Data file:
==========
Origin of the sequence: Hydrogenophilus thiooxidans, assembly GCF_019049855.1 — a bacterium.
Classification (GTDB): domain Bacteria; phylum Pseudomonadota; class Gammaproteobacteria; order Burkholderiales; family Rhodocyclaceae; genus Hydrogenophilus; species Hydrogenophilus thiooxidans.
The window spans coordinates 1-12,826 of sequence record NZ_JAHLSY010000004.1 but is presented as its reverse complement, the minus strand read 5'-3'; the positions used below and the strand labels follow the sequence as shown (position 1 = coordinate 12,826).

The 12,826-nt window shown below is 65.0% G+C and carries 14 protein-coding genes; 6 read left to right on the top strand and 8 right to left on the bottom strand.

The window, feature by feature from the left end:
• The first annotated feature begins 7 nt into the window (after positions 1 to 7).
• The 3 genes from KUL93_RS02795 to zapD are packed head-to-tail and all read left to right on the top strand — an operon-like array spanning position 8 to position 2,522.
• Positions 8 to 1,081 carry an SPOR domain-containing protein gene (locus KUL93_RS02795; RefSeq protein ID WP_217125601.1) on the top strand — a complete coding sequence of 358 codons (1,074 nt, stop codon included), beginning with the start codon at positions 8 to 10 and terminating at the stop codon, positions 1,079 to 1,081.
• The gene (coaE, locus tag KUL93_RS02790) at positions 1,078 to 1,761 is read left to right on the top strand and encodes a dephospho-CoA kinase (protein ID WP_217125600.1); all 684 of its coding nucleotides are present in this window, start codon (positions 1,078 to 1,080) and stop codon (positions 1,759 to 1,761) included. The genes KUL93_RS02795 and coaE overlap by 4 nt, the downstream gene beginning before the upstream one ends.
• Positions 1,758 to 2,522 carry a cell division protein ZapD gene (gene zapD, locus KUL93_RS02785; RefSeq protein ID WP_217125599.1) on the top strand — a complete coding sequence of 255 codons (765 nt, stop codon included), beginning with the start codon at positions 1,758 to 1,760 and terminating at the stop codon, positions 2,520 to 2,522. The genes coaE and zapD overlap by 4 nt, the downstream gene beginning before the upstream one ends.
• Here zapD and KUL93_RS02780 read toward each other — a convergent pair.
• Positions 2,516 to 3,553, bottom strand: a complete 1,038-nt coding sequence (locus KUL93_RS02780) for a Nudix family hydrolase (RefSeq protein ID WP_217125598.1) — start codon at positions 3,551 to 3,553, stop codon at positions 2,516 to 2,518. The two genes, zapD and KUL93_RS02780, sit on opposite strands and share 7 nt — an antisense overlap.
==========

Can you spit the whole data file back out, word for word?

Origin of the sequence: Hydrogenophilus thiooxidans, assembly GCF_019049855.1 — a bacterium.
Classification (GTDB): domain Bacteria; phylum Pseudomonadota; class Gammaproteobacteria; order Burkholderiales; family Rhodocyclaceae; genus Hydrogenophilus; species Hydrogenophilus thiooxidans.
The window spans coordinates 1-12,826 of sequence record NZ_JAHLSY010000004.1 but is presented as its reverse complement, the minus strand read 5'-3'; the positions used below and the strand labels follow the sequence as shown (position 1 = coordinate 12,826).

The 12,826-nt window shown below is 65.0% G+C and carries 14 protein-coding genes; 6 read left to right on the top strand and 8 right to left on the bottom strand.

The window, feature by feature from the left end:
• The first annotated feature begins 7 nt into the window (after positions 1 to 7).
• The 3 genes from KUL93_RS02795 to zapD are packed head-to-tail and all read left to right on the top strand — an operon-like array spanning position 8 to position 2,522.
• Positions 8 to 1,081 carry an SPOR domain-containing protein gene (locus KUL93_RS02795; RefSeq protein ID WP_217125601.1) on the top strand — a complete coding sequence of 358 codons (1,074 nt, stop codon included), beginning with the start codon at positions 8 to 10 and terminating at the stop codon, positions 1,079 to 1,081.
• The gene (coaE, locus tag KUL93_RS02790) at positions 1,078 to 1,761 is read left to right on the top strand and encodes a dephospho-CoA kinase (protein ID WP_217125600.1); all 684 of its coding nucleotides are present in this window, start codon (positions 1,078 to 1,080) and stop codon (positions 1,759 to 1,761) included. The genes KUL93_RS02795 and coaE overlap by 4 nt, the downstream gene beginning before the upstream one ends.
• Positions 1,758 to 2,522 carry a cell division protein ZapD gene (gene zapD, locus KUL93_RS02785; RefSeq protein ID WP_217125599.1) on the top strand — a complete coding sequence of 255 codons (765 nt, stop codon included), beginning with the start codon at positions 1,758 to 1,760 and terminating at the stop codon, positions 2,520 to 2,522. The genes coaE and zapD overlap by 4 nt, the downstream gene beginning before the upstream one ends.
• Here zapD and KUL93_RS02780 read toward each other — a convergent pair.
• Positions 2,516 to 3,553, bottom strand: a complete 1,038-nt coding sequence (locus KUL93_RS02780) for a Nudix family hydrolase (RefSeq protein ID WP_217125598.1) — start codon at positions 3,551 to 3,553, stop codon at positions 2,516 to 2,518. The two genes, zapD and KUL93_RS02780, sit on opposite strands and share 7 nt — an antisense overlap.